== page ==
An encounter with Rocky, the flying squirrel
In the mid-1970s I lived with five other guys in an old brick house owned by the Millers. The family occupied the first floor and our rents paid for separate rooms on the second floor with the use of a common kitchen and bath. We called our modest accommodations Miller Manor.
The kitchen and bathroom were at one end of a long hall, off which were the various rooms. My room was at the opposite end of the hall from the kitchen. The one next to me belonged to a friendly lug of a kid I’ll call Jason who was a second-string quarterback for the university’s football team.
I was in my first year of graduate school and had just started a project investigating the fleas parasitizing flying squirrels. Exactly how does one approach such a project? Well, I built a set of wooden boxes with removable tops and access holes large enough for the squirrels. Then I fixed them about 20 feet up the trunks of some likely trees in a wooded area recommended by my adviser, and waited.
Flying squirrels are a lot more common than is generally understood, but because they are exclusively nocturnal and quite small, most people have never seen one. In any case, two of my six boxes were soon occupied by the cavity-nesting squirrels and a third was adopted as a defecatorium, which is exactly what it sounds like–the squirrels’ toilet area.
Once I realized what was happening, I layered the bottom of the defecatorium with cotton and it quickly became my best place to collect fleas.
Perhaps because of the squirrels’ diminutive size (you can cup one in your hand), their nocturnal habits or the popularity of the Rocky and Bullwinkle show, none of the guys at the Manor really believed me when I tried to explain what I was doing. So, one afternoon in early winter, I brought one home.
Unlike red squirrels, which will bite your finger off at the elbow if given a chance, flying squirrels are relatively docile. Although they don’t hibernate through the winter like groundhogs or chipmunks, they will often cluster together in a tree cavity for warmth as they sleep during the daylight hours. In one of my boxes I found four totally zoned-out squirrels and I pocketed one of them.
This is not something I’d ever consider doing today. It is unethical to play with a wild animal as if it were some sort of furry toy, but I was young and stupid. What could possibly go wrong?
It was a Sunday and back at the Manor, Jason had a few of his teammates over to watch the Buffalo Bills on his set. Naturally, everyone went nuts when I brought out the little guy who they of course named Rocky. “Baker, can you get him to fly? Can you?”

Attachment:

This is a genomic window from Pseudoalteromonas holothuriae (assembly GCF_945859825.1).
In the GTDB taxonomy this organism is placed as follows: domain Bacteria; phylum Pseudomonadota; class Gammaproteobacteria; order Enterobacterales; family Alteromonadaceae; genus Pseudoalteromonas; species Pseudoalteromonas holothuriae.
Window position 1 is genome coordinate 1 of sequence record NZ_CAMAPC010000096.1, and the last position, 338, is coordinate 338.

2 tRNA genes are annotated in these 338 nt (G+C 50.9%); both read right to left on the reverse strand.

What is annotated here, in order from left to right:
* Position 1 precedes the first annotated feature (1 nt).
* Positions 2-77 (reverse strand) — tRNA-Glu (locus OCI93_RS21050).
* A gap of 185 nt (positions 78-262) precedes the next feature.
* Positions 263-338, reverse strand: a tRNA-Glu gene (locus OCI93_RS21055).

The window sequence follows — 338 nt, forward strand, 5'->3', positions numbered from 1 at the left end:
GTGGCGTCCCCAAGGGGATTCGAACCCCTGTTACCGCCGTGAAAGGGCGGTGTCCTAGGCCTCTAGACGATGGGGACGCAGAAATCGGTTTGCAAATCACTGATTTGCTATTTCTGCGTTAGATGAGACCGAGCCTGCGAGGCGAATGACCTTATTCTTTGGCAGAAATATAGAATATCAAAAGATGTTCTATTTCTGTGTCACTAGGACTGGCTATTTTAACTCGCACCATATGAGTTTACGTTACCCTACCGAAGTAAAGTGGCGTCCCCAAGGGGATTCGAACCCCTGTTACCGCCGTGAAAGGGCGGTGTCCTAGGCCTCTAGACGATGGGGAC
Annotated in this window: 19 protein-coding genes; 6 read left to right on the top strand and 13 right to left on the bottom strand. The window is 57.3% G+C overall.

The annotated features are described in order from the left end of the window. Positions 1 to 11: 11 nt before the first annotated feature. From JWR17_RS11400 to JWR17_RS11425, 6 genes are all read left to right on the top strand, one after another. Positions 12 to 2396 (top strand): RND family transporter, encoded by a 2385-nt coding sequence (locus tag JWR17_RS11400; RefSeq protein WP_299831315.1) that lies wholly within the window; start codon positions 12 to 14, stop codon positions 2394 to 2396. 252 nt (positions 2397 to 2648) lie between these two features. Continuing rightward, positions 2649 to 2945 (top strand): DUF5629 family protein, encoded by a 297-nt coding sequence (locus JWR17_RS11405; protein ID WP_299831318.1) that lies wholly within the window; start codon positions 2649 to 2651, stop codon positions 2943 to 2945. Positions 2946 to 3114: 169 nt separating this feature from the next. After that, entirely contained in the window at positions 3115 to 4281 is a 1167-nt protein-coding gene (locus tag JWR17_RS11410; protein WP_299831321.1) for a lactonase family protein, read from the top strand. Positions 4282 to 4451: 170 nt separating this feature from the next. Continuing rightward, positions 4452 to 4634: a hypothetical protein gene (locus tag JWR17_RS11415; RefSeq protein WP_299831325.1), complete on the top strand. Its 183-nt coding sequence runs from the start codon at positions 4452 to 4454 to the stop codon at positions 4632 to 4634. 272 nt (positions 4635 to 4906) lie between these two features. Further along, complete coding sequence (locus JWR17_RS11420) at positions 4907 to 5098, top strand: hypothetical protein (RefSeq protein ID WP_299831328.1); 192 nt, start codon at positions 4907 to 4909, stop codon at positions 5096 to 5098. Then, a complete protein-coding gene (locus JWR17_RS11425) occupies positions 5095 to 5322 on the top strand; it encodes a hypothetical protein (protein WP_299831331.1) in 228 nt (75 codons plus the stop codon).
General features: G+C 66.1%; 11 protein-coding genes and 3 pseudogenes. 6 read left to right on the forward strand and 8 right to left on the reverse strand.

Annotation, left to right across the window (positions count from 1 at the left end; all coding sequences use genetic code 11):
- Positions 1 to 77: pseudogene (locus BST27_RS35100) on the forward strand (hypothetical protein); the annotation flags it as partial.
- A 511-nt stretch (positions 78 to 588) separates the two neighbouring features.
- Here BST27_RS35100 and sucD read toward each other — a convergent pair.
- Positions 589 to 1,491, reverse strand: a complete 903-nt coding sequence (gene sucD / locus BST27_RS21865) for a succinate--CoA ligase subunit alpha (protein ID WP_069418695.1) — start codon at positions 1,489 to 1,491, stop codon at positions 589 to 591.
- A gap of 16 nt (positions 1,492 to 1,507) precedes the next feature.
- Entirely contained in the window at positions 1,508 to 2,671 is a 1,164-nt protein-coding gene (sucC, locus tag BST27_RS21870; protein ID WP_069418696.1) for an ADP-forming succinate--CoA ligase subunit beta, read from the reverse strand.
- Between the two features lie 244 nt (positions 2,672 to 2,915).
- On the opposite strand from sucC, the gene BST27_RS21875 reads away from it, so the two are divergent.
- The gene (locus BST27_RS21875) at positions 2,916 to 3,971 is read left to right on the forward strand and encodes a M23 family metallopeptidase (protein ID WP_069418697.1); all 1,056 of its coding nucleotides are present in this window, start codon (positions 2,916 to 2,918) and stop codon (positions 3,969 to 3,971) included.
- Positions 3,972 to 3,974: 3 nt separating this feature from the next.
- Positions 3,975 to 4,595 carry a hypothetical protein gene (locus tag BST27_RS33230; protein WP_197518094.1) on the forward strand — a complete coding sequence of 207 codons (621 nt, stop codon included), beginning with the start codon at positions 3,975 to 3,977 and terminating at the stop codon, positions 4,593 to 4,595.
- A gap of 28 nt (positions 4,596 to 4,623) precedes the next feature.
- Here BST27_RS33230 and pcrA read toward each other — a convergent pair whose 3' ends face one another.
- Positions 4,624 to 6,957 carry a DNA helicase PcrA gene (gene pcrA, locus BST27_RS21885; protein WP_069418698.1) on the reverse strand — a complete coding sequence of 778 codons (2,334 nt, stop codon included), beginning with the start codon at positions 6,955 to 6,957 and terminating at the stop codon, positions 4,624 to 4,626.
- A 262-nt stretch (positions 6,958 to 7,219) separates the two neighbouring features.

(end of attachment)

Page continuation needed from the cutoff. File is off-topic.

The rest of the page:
Flying squirrels don’t actually fly, they glide on furry flaps of skin called the patagium that stretches from the wrists to their ankles. Flights of up to several hundred feet have been recorded, though most glides are far shorter during which they use their flat, impossibly soft tails as rudders.
We all piled into the bathroom and closed the door. I placed Rocky on my arm about five feet from the tub and, sure enough, he sailed right to its rim.
“Do it again!” So, basking in my new fame I tried the same trick from a bit farther away. But the rodent misjudged the distance and slipped off the rim onto the carpeted floor.
No problem, the door was closed. Rocky explored his new environs while I lectured on squirrel biology. Then he went behind a large metal cabinet and didn’t come out. Moving the cabinet, we discovered a hole in the wall through which the water pipes for the tub and sink passed. He was gone, lost somewhere between the inner and outer walls of the Miller’s house.
There was nothing to be done. I was an idiot and went back to my room.
About 40 minutes later, however, shouts of “Baker! Rocky! Baker!” followed by a period a thundering and door slamming brought me racing into Jason’s room where I found the better part of a half-ton of the team’s front line with their full weight pressed up against the closet door.
Apparently Rocky had exited the hole in the bathroom and came wandering down the hallway, checking things out. The screaming began when he paused at Jason’s doorway after which, strangely enough, he ran into the room.
Opening the closet door, we found Rocky sitting wide-eyed on the floor with a look that plainly said, “Holy crap, dude; what was that all about?”
I couldn’t rightly answer. But I did apologize to the little fellow before taking him home.